After months of discussion between Bedford County and the Region 2000 Services Authority about a destination for Bedford trash, the issue was brought before the Campbell County Board of Supervisors on Tuesday night.
Since May, the authority has been discussing the potential of allowing Bedford County to deposit its commercial trash in the regional landfill in Campbell County. At its Tuesday meeting, supervisors voted to reject Bedford waste, cementing Campbell County’s vote in the four-member authority — made up of Campbell, Appomattox and Nelson counties, and the city of Lynchburg.
Accepting out-of-service-area waste from Bedford County potentially would lower landfill costs, but also shorten the lifespan of the Livestock Road Regional Landfill.
Though no official offer has been made by Bedford County to the authority, Bedford has indicated it would be willing to pay the commercial rate of $40.25 per ton for up to 10 years — versus the member rate of $30.25 — to accommodate about 150,000 tons of solid waste, about a year’s worth of capacity at the landfill.
After discovering its landfill is to reach capacity around 2020, Bedford County issued an request for proposals to solicit interested parties to receive its municipal trash while also approaching the regional service authority.
Region 2000 Services Authority Director Clarke Gibson said Campbell County could save about $35,000 a year in tipping fees and gain additional revenue over the course of the partnership. Gibson estimated the deal would generate about $1.5 million in excess revenue. Campbell County would receive a percentage of that amount as compensation for the landfill’s location in the county.
Though Region 2000 currently only accepts waste from its members, Bedford County has requested to remain outside the authority — a fact that raised red flags for Campbell supervisors.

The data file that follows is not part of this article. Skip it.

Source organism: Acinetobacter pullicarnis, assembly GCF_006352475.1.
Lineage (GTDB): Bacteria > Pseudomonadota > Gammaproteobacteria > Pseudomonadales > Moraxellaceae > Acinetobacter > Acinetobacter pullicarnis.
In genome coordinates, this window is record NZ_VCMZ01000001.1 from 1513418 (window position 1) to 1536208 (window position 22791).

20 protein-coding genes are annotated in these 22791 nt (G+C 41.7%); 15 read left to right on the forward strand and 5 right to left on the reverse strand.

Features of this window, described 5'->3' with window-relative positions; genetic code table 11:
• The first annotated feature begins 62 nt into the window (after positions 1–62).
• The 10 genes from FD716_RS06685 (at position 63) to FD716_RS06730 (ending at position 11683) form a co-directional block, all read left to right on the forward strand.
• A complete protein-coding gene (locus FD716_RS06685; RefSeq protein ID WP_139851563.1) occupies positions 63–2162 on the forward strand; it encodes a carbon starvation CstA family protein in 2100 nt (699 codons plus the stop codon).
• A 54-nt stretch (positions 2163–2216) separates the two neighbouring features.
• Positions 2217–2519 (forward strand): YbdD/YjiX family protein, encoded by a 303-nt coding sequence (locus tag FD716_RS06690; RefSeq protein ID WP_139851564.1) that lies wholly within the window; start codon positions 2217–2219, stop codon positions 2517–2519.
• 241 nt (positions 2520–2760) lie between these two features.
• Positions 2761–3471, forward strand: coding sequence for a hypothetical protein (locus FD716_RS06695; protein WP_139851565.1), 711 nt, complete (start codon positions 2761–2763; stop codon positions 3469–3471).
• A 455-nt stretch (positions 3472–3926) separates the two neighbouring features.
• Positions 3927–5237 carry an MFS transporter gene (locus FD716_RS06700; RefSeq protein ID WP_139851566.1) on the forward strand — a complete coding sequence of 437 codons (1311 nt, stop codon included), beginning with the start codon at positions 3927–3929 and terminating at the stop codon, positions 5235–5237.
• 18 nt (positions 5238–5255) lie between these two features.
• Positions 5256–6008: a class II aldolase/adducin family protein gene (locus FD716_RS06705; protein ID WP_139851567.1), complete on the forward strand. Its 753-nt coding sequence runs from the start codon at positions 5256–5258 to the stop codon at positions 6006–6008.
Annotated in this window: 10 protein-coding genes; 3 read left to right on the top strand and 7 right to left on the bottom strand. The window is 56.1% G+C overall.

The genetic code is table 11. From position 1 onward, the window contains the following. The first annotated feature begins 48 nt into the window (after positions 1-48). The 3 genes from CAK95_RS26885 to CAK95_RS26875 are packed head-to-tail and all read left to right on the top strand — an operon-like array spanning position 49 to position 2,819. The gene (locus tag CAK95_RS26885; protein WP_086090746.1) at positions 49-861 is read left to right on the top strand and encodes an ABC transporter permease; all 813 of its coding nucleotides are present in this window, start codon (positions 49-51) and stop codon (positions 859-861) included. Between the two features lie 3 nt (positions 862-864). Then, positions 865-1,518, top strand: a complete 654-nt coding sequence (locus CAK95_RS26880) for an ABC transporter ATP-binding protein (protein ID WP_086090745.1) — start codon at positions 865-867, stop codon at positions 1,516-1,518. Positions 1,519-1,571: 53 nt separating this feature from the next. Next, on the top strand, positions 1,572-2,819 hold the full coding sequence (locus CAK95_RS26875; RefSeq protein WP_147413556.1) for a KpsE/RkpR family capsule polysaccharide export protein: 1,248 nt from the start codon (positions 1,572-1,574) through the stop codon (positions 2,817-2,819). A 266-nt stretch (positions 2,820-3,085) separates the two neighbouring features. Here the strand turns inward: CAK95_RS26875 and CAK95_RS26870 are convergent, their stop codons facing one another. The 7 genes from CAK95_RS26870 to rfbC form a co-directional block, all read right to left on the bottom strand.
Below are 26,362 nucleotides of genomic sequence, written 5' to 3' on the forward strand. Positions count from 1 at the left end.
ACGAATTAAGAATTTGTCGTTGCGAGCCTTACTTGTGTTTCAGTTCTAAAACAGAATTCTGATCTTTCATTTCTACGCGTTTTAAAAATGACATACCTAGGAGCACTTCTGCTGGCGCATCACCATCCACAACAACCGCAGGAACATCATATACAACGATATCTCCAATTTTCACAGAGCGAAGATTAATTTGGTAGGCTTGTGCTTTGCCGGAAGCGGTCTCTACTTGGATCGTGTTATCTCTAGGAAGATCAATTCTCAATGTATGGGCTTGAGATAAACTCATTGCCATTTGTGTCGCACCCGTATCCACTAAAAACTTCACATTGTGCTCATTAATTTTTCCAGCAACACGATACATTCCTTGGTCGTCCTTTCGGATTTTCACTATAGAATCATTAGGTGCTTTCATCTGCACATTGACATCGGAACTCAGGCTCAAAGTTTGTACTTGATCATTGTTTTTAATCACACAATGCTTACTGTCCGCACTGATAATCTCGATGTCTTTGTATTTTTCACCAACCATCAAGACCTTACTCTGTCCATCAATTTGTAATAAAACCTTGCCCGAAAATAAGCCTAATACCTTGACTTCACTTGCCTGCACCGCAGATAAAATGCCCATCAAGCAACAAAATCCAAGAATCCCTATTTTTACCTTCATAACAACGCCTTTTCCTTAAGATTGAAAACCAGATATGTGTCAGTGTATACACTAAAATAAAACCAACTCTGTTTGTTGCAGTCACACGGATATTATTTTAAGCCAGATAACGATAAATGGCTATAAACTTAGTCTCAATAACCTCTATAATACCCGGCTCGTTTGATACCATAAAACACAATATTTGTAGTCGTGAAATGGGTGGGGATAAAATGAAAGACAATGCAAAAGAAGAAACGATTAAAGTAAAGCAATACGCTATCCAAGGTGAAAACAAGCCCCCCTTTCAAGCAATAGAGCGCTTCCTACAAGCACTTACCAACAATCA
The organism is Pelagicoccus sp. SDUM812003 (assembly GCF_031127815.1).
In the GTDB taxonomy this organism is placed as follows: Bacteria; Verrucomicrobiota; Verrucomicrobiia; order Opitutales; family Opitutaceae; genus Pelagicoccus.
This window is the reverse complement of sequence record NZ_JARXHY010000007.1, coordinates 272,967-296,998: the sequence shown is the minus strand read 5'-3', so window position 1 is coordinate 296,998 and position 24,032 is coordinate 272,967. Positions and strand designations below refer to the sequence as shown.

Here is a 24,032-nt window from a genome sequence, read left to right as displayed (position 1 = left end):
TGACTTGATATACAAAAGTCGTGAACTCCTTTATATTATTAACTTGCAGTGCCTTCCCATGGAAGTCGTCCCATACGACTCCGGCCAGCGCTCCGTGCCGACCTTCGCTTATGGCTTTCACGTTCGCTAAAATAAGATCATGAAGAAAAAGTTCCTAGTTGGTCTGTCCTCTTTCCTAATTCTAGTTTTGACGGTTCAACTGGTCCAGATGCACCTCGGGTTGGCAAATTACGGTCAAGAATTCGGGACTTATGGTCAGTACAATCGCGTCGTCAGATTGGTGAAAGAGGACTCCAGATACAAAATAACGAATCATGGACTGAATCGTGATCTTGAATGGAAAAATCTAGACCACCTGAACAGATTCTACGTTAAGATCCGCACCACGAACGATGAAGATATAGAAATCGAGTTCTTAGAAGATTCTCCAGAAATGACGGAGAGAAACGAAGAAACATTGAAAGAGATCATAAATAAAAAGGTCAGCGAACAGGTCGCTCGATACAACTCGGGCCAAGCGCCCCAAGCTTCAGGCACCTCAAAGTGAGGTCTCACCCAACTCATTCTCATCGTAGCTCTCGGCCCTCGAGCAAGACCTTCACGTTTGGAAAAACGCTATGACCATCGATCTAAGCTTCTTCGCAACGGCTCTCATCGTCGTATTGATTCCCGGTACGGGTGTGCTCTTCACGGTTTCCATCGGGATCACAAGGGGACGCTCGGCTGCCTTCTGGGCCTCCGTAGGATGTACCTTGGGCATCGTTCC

Rustburg District Supervisor Jon Hardie emphasized Bedford County had the opportunity to join when the authority originally was formed several years ago.
“I don’t believe that we should allow more waste coming into our community. Our community members are going to be the ones to feel that impact,” Hardie said. “More waste means more impact on our community members. I can’t put a dollar sign on that, and the money that would be saved is Region 2000 money.”
He said despite not being a member of the authority, Bedford is requesting to use the landfill for the rest of the facility’s predicted lifespan, adding the authority previously had denied a similar request from Amherst County.
Spring Hill District Supervisor James Borland also advised against accepting the request.
“To do that would be to shorten the landfill life without a viable alternative on the horizon. We can little afford to put ourselves in the same position in which Bedford County finds itself,” Borland said. “Bedford could join the authority, but it has not, and they have other possibilities. It would be a bad precedent to tell other jurisdictions that Campbell County is open to taking trash.”
Hardie motioned to authorize County Administrator Frank Rogers — Campbell County’s representative in the authority — to vote against allowing Bedford County to bring its waste into Region 2000. The motion passed with only Sunburst District Supervisor Bob Good opposing.
At its Sept. 25 meeting, all four members of the authority will vote to determine if Bedford trash is to be denied, once and for all.